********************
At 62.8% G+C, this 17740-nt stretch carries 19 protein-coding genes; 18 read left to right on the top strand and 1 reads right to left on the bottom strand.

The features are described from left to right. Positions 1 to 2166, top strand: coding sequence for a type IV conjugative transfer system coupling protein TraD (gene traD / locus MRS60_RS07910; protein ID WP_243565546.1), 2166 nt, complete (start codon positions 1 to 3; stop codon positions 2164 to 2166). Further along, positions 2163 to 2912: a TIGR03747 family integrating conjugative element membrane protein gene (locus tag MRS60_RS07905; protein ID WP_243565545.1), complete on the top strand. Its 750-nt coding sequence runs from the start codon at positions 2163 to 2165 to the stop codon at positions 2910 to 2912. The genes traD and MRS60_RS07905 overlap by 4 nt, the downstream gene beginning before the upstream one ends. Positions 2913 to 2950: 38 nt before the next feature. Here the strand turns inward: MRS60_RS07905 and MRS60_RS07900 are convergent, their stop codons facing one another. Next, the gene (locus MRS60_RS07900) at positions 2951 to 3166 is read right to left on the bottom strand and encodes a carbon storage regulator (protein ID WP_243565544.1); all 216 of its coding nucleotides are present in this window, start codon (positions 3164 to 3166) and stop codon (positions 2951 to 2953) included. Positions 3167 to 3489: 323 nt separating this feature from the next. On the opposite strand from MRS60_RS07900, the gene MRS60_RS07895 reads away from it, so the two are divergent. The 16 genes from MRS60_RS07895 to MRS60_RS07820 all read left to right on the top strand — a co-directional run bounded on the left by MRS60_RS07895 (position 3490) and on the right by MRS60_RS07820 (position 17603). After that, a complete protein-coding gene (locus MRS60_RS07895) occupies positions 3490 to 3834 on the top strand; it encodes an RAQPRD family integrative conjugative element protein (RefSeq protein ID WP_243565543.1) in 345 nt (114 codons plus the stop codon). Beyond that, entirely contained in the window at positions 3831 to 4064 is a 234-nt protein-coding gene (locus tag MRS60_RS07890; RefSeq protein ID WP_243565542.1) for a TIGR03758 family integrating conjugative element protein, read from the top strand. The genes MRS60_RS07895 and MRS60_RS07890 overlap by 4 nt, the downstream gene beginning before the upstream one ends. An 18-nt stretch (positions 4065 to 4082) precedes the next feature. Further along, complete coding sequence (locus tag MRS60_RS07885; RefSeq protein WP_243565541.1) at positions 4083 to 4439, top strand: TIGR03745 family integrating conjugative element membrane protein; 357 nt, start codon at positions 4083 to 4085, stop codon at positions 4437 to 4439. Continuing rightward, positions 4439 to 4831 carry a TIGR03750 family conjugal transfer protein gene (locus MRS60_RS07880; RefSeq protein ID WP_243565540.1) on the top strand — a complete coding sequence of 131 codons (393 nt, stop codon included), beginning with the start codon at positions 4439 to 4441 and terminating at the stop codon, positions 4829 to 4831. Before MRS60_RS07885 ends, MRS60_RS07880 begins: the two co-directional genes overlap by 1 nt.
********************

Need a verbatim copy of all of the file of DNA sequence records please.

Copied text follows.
At 62.8% G+C, this 17740-nt stretch carries 19 protein-coding genes; 18 read left to right on the top strand and 1 reads right to left on the bottom strand.

The features are described from left to right. Positions 1 to 2166, top strand: coding sequence for a type IV conjugative transfer system coupling protein TraD (gene traD / locus MRS60_RS07910; protein ID WP_243565546.1), 2166 nt, complete (start codon positions 1 to 3; stop codon positions 2164 to 2166). Further along, positions 2163 to 2912: a TIGR03747 family integrating conjugative element membrane protein gene (locus tag MRS60_RS07905; protein ID WP_243565545.1), complete on the top strand. Its 750-nt coding sequence runs from the start codon at positions 2163 to 2165 to the stop codon at positions 2910 to 2912. The genes traD and MRS60_RS07905 overlap by 4 nt, the downstream gene beginning before the upstream one ends. Positions 2913 to 2950: 38 nt before the next feature. Here the strand turns inward: MRS60_RS07905 and MRS60_RS07900 are convergent, their stop codons facing one another. Next, the gene (locus MRS60_RS07900) at positions 2951 to 3166 is read right to left on the bottom strand and encodes a carbon storage regulator (protein ID WP_243565544.1); all 216 of its coding nucleotides are present in this window, start codon (positions 3164 to 3166) and stop codon (positions 2951 to 2953) included. Positions 3167 to 3489: 323 nt separating this feature from the next. On the opposite strand from MRS60_RS07900, the gene MRS60_RS07895 reads away from it, so the two are divergent. The 16 genes from MRS60_RS07895 to MRS60_RS07820 all read left to right on the top strand — a co-directional run bounded on the left by MRS60_RS07895 (position 3490) and on the right by MRS60_RS07820 (position 17603). After that, a complete protein-coding gene (locus MRS60_RS07895) occupies positions 3490 to 3834 on the top strand; it encodes an RAQPRD family integrative conjugative element protein (RefSeq protein ID WP_243565543.1) in 345 nt (114 codons plus the stop codon). Beyond that, entirely contained in the window at positions 3831 to 4064 is a 234-nt protein-coding gene (locus tag MRS60_RS07890; RefSeq protein ID WP_243565542.1) for a TIGR03758 family integrating conjugative element protein, read from the top strand. The genes MRS60_RS07895 and MRS60_RS07890 overlap by 4 nt, the downstream gene beginning before the upstream one ends. An 18-nt stretch (positions 4065 to 4082) precedes the next feature. Further along, complete coding sequence (locus tag MRS60_RS07885; RefSeq protein WP_243565541.1) at positions 4083 to 4439, top strand: TIGR03745 family integrating conjugative element membrane protein; 357 nt, start codon at positions 4083 to 4085, stop codon at positions 4437 to 4439. Continuing rightward, positions 4439 to 4831 carry a TIGR03750 family conjugal transfer protein gene (locus MRS60_RS07880; RefSeq protein ID WP_243565540.1) on the top strand — a complete coding sequence of 131 codons (393 nt, stop codon included), beginning with the start codon at positions 4439 to 4441 and terminating at the stop codon, positions 4829 to 4831. Before MRS60_RS07885 ends, MRS60_RS07880 begins: the two co-directional genes overlap by 1 nt.